“Chapter 16: The Church of Jesus Christ in Former Times,” Gospel Principles (2011), 87–93
“Chapter 16,” Gospel Principles, 87–93
“We believe in the same organization that existed in the Primitive Church, namely, apostles, prophets, pastors, teachers, evangelists, and so forth” (Articles of Faith 1:6).
When Jesus established His Church, He personally instructed and directed its leaders. He, in turn, received His instructions from His Father in Heaven. (See Hebrews 1:1–2.) Thus the Church of Jesus Christ was directed by God and not by men. Jesus taught His followers that revelation was the “rock” upon which He would build His Church (see Matthew 16:16–18).
Before Jesus ascended into heaven after His Resurrection, He told His Apostles, “I am with you alway, even unto the end of the world” (Matthew 28:20). True to His word, He continued to guide them from heaven. He sent the Holy Ghost to be a comforter and a revelator to them (see Luke 12:12; John 14:26). He spoke to Saul in a vision (see Acts 9:3–6). He revealed to Peter that the gospel should be taught not only to the Jews but to the whole world (see Acts 10). He revealed many glorious truths to John, which are written in the book of Revelation. The New Testament records many other ways in which Jesus revealed His will to guide His Church and enlighten His disciples.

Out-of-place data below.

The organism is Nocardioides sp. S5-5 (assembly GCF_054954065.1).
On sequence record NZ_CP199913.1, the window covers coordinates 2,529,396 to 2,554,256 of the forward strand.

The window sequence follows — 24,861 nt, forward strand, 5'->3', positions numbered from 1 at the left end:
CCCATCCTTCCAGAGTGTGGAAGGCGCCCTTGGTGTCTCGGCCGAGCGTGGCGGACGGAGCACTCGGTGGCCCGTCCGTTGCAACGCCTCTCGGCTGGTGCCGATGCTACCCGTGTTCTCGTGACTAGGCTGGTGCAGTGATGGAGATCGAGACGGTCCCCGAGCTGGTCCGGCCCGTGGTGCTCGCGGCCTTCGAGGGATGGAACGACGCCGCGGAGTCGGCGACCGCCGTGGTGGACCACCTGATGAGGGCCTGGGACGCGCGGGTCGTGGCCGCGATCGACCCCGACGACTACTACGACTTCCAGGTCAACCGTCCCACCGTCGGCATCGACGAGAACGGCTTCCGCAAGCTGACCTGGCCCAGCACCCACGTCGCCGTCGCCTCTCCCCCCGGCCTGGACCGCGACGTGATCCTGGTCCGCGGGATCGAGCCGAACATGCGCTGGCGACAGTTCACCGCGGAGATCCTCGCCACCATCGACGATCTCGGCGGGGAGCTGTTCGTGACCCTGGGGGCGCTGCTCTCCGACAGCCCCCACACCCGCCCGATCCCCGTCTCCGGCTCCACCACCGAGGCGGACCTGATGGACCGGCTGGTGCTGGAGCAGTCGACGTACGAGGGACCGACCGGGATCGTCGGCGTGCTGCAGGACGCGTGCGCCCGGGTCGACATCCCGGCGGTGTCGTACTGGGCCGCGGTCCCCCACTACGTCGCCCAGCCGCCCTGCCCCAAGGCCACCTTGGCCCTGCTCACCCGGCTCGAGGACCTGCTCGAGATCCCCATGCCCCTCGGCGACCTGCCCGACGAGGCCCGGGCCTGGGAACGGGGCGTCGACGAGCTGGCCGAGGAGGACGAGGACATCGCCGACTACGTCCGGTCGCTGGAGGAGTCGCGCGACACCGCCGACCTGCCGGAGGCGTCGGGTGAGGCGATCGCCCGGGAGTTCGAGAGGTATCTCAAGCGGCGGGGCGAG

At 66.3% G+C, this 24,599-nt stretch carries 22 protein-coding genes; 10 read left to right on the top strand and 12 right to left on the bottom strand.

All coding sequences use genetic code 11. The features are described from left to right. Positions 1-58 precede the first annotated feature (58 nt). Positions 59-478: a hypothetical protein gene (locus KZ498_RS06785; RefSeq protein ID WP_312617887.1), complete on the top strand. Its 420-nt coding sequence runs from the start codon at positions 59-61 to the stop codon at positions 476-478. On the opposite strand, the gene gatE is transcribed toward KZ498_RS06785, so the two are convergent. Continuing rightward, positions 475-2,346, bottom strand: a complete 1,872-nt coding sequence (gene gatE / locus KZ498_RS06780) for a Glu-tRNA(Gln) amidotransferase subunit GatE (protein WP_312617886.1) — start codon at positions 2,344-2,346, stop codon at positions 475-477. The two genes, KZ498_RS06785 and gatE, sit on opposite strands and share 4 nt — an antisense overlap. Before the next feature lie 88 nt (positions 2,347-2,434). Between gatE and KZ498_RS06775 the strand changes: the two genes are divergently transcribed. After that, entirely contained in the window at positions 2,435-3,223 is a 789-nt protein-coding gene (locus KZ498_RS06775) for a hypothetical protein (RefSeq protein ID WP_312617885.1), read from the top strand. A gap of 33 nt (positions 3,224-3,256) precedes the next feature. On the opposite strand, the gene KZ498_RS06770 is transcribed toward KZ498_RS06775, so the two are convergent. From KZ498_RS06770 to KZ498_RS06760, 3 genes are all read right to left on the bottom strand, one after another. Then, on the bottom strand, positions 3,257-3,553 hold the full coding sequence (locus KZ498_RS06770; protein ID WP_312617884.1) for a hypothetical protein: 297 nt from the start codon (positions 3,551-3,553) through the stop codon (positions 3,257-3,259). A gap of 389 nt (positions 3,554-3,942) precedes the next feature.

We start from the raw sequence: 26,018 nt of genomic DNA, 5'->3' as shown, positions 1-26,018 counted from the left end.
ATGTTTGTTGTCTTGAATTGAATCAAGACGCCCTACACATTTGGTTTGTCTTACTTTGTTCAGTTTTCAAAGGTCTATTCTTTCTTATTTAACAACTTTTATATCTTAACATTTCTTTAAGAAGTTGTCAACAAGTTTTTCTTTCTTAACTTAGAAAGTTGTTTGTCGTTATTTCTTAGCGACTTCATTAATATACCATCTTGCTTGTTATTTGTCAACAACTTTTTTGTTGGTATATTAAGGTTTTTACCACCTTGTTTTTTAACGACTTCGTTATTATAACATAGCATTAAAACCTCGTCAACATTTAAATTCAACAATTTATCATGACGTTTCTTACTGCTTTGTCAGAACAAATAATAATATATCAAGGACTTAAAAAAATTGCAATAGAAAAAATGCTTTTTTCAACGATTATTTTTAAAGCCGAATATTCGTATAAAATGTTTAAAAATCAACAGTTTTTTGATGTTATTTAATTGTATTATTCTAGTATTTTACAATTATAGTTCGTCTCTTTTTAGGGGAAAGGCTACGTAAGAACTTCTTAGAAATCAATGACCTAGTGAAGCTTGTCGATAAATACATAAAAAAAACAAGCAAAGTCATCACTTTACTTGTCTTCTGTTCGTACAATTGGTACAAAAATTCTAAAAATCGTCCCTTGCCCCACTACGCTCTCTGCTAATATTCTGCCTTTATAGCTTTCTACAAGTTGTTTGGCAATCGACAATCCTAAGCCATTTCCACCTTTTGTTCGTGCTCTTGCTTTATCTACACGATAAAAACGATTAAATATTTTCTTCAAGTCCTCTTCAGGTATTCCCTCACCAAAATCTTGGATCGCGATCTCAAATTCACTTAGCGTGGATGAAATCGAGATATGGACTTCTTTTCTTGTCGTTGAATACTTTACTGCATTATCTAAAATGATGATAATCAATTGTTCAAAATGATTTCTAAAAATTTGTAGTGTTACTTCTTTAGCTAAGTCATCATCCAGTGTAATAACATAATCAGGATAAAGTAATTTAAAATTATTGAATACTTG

The ordinances and principles of the gospel cannot be administered and taught without the priesthood. The Father gave this authority to Jesus Christ (see Hebrews 5:4–6), who in turn ordained His Apostles and gave them the power and authority of the priesthood (see Luke 9:1–2; Mark 3:14). He reminded them, “Ye have not chosen me, but I have chosen you, and ordained you” (John 15:16).
That there might be order in His Church, Jesus gave the greatest responsibility and authority to the Twelve Apostles. He appointed Peter chief Apostle and gave him the keys to seal blessings both on earth and in heaven (see Matthew 16:19). Jesus also ordained other officers with specific duties to perform. After He ascended into heaven, the pattern of appointment and ordination was continued. Others were ordained to the priesthood by those who had already received that authority. Jesus made it known through the Holy Ghost that He approved of those ordinations (see Acts 1:24).
The Church of Jesus Christ was a carefully organized unit. It was compared to a building that was “built upon the foundation of the apostles and prophets, Jesus Christ himself being the chief corner stone” (Ephesians 2:20).